And there were three colors that stood out the most: red, green and blue. The first two more common but blue is a semi-frequent color. And then I started to think why? Why green and red? Yes they are complimentary colors (across each other on the color wheel), they are occurring colors in nature and immediately my thought of Freddy Krueger’s infamous red and green striped sweater came into my head too. (Shoutout to Craven for wearing said sweater in the film as the custodian).

S_1996_2411According to color psychology (seriously Google that), red represents “energy, passion and action”. Okay but what’s that got to do with Scream and its characters? I read further down on it. “Motivates us to action”, “give confidence to those shy or lacking in will power”. That one sounds a lot like how Sidney Prescott goes from a very shy, somewhat mouse like teenager who fights back. “It exudes strong and powerful masculine energy” which makes me think of Cox’s character Gale Weathers. Weathers is very tough, very confidence in what she says, what she does, without thinking of immediate consequences and she does wear a red suit in the film.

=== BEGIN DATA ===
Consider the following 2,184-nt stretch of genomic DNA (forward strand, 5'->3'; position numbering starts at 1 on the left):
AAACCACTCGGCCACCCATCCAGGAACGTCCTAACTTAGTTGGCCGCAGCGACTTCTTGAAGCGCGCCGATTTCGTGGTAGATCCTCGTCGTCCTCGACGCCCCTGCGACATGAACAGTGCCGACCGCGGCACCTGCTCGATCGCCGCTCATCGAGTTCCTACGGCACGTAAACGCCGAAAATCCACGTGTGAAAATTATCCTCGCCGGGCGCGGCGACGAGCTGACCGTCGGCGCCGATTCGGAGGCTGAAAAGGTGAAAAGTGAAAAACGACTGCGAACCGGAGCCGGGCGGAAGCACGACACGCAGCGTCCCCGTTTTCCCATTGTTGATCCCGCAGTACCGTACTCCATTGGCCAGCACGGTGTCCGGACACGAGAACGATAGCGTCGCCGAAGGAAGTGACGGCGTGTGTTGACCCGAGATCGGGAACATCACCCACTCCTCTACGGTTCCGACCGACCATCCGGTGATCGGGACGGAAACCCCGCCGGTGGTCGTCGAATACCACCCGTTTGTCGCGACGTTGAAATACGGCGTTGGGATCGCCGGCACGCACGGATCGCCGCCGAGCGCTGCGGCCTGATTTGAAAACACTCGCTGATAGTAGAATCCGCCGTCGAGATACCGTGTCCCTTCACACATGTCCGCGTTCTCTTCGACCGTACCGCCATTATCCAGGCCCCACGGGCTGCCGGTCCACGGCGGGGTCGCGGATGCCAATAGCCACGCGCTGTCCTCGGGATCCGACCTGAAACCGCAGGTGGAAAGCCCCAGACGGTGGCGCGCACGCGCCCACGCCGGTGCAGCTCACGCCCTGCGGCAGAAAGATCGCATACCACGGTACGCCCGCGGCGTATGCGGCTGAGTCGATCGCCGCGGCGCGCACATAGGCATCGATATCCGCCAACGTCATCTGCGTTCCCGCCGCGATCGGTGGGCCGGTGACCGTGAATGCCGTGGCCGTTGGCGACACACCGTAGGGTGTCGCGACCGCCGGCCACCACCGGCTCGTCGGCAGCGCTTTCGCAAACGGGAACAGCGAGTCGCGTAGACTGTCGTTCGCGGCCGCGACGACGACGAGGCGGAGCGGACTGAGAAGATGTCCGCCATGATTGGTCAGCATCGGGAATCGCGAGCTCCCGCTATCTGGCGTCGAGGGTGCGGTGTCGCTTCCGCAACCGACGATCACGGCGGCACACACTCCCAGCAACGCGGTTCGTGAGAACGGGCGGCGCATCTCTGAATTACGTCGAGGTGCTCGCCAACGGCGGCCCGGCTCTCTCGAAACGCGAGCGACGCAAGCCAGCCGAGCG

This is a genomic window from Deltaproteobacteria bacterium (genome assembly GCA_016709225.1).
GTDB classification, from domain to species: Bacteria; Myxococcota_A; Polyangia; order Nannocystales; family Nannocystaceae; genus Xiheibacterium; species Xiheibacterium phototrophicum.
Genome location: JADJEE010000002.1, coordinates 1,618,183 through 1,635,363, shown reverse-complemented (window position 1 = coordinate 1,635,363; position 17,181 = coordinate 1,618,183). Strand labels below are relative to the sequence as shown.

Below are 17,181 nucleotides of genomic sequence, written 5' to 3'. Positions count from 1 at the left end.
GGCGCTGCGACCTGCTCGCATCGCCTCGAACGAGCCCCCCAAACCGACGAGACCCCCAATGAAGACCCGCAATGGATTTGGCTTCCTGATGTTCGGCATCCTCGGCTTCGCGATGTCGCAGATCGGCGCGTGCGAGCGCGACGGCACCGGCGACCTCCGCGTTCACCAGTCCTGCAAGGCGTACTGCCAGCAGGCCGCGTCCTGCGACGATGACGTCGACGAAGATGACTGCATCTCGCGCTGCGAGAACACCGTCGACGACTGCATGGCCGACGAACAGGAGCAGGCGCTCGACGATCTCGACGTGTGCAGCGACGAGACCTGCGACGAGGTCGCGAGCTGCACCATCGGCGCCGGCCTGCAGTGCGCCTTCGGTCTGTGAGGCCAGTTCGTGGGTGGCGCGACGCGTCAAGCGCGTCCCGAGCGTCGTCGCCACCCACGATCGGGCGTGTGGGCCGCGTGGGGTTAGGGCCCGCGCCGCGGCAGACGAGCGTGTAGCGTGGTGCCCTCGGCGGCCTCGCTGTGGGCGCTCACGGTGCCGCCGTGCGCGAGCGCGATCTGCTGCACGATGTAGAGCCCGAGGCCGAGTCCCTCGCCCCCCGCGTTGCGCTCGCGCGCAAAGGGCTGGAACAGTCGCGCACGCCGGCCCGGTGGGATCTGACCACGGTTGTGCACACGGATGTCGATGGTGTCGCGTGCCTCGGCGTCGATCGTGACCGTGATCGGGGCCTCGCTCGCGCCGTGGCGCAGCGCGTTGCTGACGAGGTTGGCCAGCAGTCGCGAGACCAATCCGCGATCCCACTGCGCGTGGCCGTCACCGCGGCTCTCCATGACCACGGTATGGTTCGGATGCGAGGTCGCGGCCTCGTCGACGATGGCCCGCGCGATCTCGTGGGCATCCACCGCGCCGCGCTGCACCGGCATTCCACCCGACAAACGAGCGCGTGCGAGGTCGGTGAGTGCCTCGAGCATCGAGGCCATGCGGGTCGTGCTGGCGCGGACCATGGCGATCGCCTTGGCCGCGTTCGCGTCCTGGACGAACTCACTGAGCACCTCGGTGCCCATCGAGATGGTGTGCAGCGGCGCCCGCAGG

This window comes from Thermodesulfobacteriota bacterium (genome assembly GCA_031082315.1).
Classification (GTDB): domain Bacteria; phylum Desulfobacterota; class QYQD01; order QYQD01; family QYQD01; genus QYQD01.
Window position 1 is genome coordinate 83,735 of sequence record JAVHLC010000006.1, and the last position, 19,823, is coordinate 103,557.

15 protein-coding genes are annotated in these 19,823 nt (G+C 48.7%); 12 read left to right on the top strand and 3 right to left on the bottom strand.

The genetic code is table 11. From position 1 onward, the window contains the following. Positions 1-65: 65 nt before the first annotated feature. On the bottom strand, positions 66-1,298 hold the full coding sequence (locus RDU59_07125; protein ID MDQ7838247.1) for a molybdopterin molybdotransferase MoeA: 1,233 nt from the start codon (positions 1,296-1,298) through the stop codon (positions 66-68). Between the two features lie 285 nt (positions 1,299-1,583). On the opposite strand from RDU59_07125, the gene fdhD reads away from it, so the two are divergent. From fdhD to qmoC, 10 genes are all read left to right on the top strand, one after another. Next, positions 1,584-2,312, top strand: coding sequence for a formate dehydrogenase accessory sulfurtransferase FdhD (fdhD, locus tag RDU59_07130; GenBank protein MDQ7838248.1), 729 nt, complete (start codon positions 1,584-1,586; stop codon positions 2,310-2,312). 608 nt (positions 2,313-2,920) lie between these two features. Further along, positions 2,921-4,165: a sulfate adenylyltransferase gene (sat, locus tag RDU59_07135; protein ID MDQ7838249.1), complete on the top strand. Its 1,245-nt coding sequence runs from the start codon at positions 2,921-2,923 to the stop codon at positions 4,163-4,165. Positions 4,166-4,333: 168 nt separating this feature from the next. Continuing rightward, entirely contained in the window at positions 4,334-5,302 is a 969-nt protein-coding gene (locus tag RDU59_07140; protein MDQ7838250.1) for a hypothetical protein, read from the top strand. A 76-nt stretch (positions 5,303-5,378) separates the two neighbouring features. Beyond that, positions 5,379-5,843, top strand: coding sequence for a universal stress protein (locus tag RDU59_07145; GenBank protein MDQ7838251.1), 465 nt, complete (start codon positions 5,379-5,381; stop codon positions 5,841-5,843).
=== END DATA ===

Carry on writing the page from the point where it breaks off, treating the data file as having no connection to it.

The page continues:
S_1996_1959So what about green? “Balance, harmony and growth”. Interesting. What else? “Natural peacemaker”, “charity worker” “helpful neighbor”, and “the good parent”. That sounds like another side character in the form of both Randy and Tatum. Randy is used as the comedy element but deep down, he’s got a good heart, a helpful hand. He is also jealous of the fact that he is at the side to watch Sidney’s relationship with Billy. Green with envy, huh? Tatum, Sidney’s best friend, is more supportive to Sidney, more understanding than any of the rest of the main characters.